This is followed by the code in the function:


 >>> i = 0 >>> while i < n:      print i i = i_+ 1 

Then you call the function:


 >>> myFunction(7) 

Finally, you watch the output:


 0 1 2 3 4 5 6 

The return statement is used within functions to break out of a function and return a value from it. For example:


 >>> def mult(x,y):      return x*y >>> print mult(6,7) 42 

These are very simple examples and do not delve into the intricacies of writing functions; it just shows you the structure. At the end of this appendix, you will find links to far more documentation than you ever thought imaginable for a programming language, and you can learn all about the inner workings of user -created functions.

Modules are different from functions. They contain definitions and statements external to the code that you are typing or the script that you are calling, and you import them when you need them. You can write your own modules or use open-source modules written by others. For example, suppose that the myFunction function lives in a module called mine. Before using the myFunction function, you would have to import the mine module:


 >>> import mine >>> myFunction(3) 0 1 2 

You can learn much more about creating functions and modules, in the Python documentation. In the next section, you'll learn a bit about the standard library that comes along with Python; it contains many useful elements that will help you avoid reinventing the wheel, so to speak.

What's in the Standard Library?

The Python standard library contains several modules, each containing numerous functions that enable you to quickly write scripts without duplicating your efforts. With all of the modules listed next, you can use the dir() command to show a list of the functions in the module, and you can use the help() command to show the manual page for that module. For example, the os module provides numerous functions related to the operating system. First, you import the module:


 >>> import os 

Next, you can show a list of the module functions, using dir():


 >>> dir(os) ['F_OK', 'O_APPEND', 'O_BINARY', 'O_CREAT', 'O_EXCL', 'O_NOINHERIT', 'O_RANDOM', graphics/ccc.gif 'O_RDONLY', 'O_RDWR', 'O_SEQUENTIAL', 'O_SHORT_LIVED', 'O_TEMPORARY', 'O_TEXT', 'O_TRUNC', graphics/ccc.gif 'O_WRONLY', 'P_DETACH', 'P_NOWAIT', 'P_NOWAITO', 'P_OVERLAY', 'P_WAIT', 'R_OK', 'TMP_MAX', graphics/ccc.gif 'UserDict', 'W_OK', 'X_OK', '_Environ', '__all__', '__builtins__', '__doc__', '__file__', graphics/ccc.gif '__name__', '_copy_reg', '_execvpe', '_exists', '_exit', '_get_exports_list', graphics/ccc.gif '_make_stat_result', '_make_statvfs_result', '_pickle_stat_result', graphics/ccc.gif '_pickle_statvfs_result', 'abort', 'access', 'altsep', 'chdir', 'chmod', 'close', 'curdir' graphics/ccc.gif , 'defpath', 'dup', 'dup2', 'environ', 'error', 'execl', 'execle', 'execlp', 'execlpe', graphics/ccc.gif 'execv', 'execve', 'execvp', 'execvpe', 'extsep', 'fdopen', 'fstat', 'fsync', 'getcwd', graphics/ccc.gif 'getcwdu', 'getenv', 'getpid', 'isatty', 'linesep', 'listdir', 'lseek', 'lstat', graphics/ccc.gif 'makedirs', 'mkdir', 'name', 'open', 'pardir', 'path', 'pathsep', 'pipe', 'popen', graphics/ccc.gif 'popen2', 'popen3', 'popen4', 'putenv', 'read', 'remove', 'removedirs', 'rename', graphics/ccc.gif 'renames', 'rmdir', 'sep', 'spawnl', 'spawnle', 'spawnv', 'spawnve', 'startfile', 'stat', graphics/ccc.gif 'stat_float_times', 'stat_result', 'statvfs_result', 'strerror', 'sys', 'system', graphics/ccc.gif 'tempnam', 'times', 'tmpfile', 'tmpnam', 'umask', 'unlink', 'unsetenv', 'utime', 'waitpid' graphics/ccc.gif , 'walk', 'write']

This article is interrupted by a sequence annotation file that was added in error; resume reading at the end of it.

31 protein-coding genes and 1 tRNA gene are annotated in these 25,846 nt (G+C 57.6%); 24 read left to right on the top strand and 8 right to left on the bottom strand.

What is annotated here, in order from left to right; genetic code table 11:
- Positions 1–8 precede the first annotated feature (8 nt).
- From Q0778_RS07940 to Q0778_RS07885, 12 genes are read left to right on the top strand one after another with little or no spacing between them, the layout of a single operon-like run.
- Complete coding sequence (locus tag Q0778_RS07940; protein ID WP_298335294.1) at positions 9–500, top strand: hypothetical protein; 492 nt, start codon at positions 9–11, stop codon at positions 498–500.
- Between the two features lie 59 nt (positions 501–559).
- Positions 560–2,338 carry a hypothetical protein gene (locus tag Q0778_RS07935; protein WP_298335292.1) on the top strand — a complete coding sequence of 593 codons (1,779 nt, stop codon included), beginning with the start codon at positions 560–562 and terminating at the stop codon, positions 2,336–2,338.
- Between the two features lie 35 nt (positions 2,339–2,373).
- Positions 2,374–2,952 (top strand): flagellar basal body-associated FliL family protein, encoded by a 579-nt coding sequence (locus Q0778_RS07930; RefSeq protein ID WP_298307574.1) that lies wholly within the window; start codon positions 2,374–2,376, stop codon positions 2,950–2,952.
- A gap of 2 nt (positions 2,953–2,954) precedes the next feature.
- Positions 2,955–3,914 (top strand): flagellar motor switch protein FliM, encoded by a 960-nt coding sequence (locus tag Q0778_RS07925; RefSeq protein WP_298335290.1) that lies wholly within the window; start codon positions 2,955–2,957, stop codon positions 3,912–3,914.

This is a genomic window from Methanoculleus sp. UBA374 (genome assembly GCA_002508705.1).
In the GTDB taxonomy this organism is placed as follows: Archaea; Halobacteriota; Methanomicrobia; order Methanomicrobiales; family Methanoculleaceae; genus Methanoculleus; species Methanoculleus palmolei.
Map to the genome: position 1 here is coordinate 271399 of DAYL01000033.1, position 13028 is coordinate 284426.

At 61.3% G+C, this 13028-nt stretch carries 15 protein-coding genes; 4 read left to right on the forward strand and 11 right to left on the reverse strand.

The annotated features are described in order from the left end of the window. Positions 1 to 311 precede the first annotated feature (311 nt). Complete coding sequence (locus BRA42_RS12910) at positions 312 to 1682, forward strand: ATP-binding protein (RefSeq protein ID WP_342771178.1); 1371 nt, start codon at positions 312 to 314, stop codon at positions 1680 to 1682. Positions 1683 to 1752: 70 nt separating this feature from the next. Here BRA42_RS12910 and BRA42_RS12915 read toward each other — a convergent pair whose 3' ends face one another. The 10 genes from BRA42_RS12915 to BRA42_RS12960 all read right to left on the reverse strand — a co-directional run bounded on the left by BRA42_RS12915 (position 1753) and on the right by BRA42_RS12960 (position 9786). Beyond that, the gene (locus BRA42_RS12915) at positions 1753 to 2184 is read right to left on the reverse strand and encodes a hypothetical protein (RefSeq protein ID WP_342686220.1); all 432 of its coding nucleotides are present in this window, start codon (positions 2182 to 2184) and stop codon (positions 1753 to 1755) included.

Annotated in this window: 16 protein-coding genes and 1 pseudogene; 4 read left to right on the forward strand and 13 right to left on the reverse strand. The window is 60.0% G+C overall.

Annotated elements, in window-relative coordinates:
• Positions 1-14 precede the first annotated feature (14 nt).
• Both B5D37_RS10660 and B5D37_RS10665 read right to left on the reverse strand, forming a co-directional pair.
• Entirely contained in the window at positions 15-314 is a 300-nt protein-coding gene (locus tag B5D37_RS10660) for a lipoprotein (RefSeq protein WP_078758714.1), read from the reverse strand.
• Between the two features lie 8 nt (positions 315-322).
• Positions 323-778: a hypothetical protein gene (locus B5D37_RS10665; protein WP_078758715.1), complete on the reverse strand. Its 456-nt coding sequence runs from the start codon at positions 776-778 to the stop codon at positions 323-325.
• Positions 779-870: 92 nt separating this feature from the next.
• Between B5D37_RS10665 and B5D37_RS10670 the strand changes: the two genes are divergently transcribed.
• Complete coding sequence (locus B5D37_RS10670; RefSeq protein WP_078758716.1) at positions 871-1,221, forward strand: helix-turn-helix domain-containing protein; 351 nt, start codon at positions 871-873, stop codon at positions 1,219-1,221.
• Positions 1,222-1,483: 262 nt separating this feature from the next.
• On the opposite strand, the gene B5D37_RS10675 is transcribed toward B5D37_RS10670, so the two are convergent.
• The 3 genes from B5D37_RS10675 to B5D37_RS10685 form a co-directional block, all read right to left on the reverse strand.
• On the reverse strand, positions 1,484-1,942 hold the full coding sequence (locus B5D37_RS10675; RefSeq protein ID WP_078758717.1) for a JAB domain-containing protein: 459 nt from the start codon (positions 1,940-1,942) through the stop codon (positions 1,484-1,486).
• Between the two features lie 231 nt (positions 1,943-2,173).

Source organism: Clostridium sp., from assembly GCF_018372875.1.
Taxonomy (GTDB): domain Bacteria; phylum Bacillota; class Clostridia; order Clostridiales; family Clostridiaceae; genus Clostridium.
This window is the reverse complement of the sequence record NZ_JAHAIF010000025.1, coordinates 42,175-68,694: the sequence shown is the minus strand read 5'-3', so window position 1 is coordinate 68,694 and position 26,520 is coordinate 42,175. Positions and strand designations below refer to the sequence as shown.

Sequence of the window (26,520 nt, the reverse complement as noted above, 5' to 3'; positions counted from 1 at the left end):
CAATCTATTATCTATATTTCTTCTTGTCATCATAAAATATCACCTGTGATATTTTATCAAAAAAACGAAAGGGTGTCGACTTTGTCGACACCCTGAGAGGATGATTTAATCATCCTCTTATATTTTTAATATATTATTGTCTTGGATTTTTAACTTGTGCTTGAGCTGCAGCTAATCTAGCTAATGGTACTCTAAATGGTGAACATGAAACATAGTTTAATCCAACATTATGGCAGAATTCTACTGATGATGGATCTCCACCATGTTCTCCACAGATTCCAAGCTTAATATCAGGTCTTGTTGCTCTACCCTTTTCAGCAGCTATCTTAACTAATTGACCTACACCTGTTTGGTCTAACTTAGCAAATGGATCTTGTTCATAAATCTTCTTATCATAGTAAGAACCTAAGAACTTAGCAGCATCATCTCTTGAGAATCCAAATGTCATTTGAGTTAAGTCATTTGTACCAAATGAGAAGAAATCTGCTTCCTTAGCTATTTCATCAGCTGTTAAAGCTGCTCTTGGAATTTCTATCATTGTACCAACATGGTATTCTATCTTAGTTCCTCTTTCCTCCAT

For information about the module itself and documentation for all of the functions listed, use help() :


 >>> help(os) 

The resulting output is quite long, but here is an example of something you will see in the manual page for the os module:


 getcwd(...)     getcwd() -> path     Return a string representing the current working directory. 

You can test this (results will vary):


 >>> import os >>> os.getcwd() 'C:\Python' 

Other modules in the standard library include these:

  • datetime , which contains functions used to manipulate dates and times.

  • glob , which contains a function for making file lists from directory searches.

  • math , which contains all mathematics-related functions defined by the C standard.

  • random , which provides access to a plethora of random variable “generation functions.

  • re , which provides access to regular expression tools.

  • shutil , which contains functions for use with file and directory management.

  • smtplib , which contains functions used to interface with SMTP.

  • sys , which contains numerous functions used to interact with the interpreter, including stdin, stdout , and stderr for program input and output.

  • urllib2 , which contains functions used to open and read from URLs using multiple protocols.

  • zlib, gzip, bz2, zipifile, and tarfile , each containing functions used for their respective compression format. For example, the gzip module contains functions used to gzip files, while tarfile contains functions used to tar / untar archives.

These are just a few of the modules included in the standard library, but they are the most commonly used. If you have aspirations of modifying the code used to create elements of Plone or Plone-related add-on packages, as you've seen in this book, you'll need to refer to much more of the Python documentation than what is found here. But this appendix should have given you enough of an introduction for you to determine whether it's something you want to try. In the next section, you'll find a partial listing of all the freely available reference information and outlets for help within the world of Python.

Plone Content Management Essentials
Plone Content Management Essentials
ISBN: 0672326876
EAN: 2147483647
Year: 2003
Pages: 107
Authors: Julie Meloni © 2008-2017.